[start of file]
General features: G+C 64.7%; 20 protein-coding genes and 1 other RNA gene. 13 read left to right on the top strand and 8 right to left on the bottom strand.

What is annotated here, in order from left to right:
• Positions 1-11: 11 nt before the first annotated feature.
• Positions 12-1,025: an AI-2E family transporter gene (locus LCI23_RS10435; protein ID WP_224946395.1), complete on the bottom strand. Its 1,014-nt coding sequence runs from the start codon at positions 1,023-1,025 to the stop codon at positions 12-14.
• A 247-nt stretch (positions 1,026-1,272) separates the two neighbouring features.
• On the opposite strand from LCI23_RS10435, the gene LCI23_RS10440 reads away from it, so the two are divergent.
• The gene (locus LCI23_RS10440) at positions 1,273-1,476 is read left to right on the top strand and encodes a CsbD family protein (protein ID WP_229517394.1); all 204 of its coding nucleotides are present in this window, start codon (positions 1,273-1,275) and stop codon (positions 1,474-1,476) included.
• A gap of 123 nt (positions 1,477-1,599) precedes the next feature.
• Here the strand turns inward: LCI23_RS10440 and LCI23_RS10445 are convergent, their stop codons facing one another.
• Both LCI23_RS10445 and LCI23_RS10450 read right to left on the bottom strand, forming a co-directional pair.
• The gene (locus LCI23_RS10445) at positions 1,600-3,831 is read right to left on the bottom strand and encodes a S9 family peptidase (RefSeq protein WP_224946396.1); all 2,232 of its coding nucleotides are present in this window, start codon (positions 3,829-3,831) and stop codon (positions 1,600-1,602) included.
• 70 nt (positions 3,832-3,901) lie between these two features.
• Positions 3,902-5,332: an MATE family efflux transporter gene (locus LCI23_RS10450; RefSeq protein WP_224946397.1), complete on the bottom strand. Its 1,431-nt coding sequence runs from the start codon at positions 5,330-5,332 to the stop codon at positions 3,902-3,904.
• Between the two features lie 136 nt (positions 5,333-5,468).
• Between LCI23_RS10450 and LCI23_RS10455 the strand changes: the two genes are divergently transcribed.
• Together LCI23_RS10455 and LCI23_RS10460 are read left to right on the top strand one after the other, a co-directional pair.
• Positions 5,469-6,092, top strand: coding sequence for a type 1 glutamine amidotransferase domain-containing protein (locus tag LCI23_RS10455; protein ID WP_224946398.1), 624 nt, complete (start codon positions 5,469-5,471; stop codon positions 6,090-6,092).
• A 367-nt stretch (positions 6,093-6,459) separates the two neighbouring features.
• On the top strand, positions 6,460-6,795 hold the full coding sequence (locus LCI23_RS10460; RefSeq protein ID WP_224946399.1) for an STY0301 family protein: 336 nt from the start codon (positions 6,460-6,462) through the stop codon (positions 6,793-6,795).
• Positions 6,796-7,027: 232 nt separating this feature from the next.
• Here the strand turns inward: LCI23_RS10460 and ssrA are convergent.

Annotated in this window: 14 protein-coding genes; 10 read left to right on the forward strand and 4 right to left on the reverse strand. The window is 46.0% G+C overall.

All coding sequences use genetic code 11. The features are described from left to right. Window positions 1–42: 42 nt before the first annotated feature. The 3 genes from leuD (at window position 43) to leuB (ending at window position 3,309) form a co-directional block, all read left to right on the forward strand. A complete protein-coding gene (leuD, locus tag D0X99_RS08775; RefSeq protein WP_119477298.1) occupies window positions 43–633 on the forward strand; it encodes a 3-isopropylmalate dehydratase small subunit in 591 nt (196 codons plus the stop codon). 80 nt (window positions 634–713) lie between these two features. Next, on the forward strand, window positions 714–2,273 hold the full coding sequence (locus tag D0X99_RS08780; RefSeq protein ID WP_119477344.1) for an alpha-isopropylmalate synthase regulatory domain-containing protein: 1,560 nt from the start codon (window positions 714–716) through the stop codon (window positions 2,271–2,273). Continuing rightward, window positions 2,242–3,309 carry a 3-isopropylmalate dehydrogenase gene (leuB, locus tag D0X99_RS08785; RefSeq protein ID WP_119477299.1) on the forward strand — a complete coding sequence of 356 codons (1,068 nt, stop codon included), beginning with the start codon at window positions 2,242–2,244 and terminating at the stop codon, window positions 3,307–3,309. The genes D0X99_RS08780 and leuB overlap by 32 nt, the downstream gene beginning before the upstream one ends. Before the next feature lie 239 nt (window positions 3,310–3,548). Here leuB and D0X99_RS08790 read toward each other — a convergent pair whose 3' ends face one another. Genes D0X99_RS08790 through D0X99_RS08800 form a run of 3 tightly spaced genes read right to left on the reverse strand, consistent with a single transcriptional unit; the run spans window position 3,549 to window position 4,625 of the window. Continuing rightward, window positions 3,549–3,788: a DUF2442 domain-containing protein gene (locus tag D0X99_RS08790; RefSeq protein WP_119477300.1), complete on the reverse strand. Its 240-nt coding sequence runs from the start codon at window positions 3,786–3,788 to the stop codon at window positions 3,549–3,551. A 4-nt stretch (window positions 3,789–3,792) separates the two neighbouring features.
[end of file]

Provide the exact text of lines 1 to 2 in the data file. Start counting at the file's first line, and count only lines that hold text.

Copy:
General features: G+C 64.7%; 20 protein-coding genes and 1 other RNA gene. 13 read left to right on the top strand and 8 right to left on the bottom strand.

What is annotated here, in order from left to right: